> >    modern oil to highlight the writing.  No consistent
> >    record of who did this exists other than that it DID
> >    occur.  IOW, we have no consistent record of the type
> >    of handling of the fragments.

True, this would be helpful.

> >    There is a further explanation not discussed the first
> >    time around.  Some fragments may have been shielded
> >    from the ambient contamination of the centuries.  No
> >    review that I know of has addressed this issue for it
> >    can easily account for the width of the distibution
> >    curve of results.

I find it hard to believe that this is a problem.  If by ambient contamination
you mean physical, then these should be removed on pretreatment.  If you mean
chemical contamination (e.g. by oils) we can use solvent extraction to remove

>  But it is wholly
> > > inappropriate to assume no regional offset until proven
> > > otherwise.  It is appropriate to assume lack of knowledge
> > > on this point until there is knowledge.

You make a true statement, but it hides the fact that no regional effects in
this kind of radiocarbon sample has been observed with an offset in radiocarbon
age of more than 20 yrs.  Indeed (and this is an important point) this is about
the uncertainty in the calibration curve itself.

> > > In fact, the existence of a regional offset, possibly
> > > significant (i.e. up to the 20 years estimated possible),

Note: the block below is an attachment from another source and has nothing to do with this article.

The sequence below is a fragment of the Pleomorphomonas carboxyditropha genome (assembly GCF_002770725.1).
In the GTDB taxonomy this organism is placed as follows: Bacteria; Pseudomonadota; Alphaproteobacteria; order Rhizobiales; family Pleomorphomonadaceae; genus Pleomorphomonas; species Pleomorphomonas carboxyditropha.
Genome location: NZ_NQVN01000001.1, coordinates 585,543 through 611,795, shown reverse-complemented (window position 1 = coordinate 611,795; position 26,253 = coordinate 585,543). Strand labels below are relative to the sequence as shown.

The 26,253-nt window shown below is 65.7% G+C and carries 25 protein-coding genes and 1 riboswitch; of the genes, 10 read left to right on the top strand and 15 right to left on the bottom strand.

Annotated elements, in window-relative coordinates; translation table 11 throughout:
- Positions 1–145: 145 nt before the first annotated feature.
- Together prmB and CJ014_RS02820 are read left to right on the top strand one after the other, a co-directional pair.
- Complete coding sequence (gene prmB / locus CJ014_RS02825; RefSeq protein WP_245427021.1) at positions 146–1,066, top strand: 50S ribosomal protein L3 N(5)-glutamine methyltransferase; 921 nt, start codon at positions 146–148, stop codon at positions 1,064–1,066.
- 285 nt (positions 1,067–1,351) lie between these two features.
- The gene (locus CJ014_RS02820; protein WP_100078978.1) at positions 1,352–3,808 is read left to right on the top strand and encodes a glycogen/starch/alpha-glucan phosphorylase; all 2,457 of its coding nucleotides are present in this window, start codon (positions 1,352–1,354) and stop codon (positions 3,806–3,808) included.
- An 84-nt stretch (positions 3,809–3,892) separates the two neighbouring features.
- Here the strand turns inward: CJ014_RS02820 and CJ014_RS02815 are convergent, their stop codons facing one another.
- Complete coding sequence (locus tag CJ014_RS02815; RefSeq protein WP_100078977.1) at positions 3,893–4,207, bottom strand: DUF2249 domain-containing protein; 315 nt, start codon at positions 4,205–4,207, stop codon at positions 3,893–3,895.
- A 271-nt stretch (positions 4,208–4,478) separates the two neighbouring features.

> > > might already be suggested by existing Scrolls data.
> > > I refer to the five dates on the Bar Kochba texts.
> > > The distribution of dates was Zurich had two one way
> > > from the Seattle-Belfast curve, the Seattle-Belfast
> > > curve was in the middle, and all three of Tucson's dates
> > > were in the _other_ direction.  Making sense of those
> > > Bar Kochba dates is very difficult.

All of these samples were papyrus and not parchment.  I think this may be
important to understand these differences.

> >    The variability noted above would convince most re-
> >    searchers to set aside these dates in assessing the
> >    overall dating of the Scrolls' deposit anciently.
> >
> >    When two different labs contadict each other on 3 SD
> >    items, don't use the results.

I think we should consider what is reported.  The radiocarbon date provides an
uncalibrated age and a calibrated age range (using the tree-ring chronology).
The calibrated age ranges are quoted for 1 sigma and 2 sigma, which are the
estimated error range where 68% and 95% of all measurements of the same sample
from some central intercept of the uncalibrated "radiocarbon age" (which is
actually measured) and the tree-ring age on the calibration curve.  Hence, 5%
of measurements must fall outside the quoted 2 -sigma limits.  Hence, a quoted
calibrated age range is NOT infallible, but gives a best estimate of the
radiocarbon lab of the results.

There is in such things no substitute for more measurements, which if they
agree allow us to reduce the error, and if they do not, should tell us that
there is some problem.  Also, better sample preparation protocols might be
developed for this type of material.

I hope these comments are helpful,
Timothy Jull

Research Scientist, Uinversity of Arizona
and Editor, Radiocarbon

For private reply, e-mail to "A.J.T. Jull" <ajtjull@physics.arizona.edu>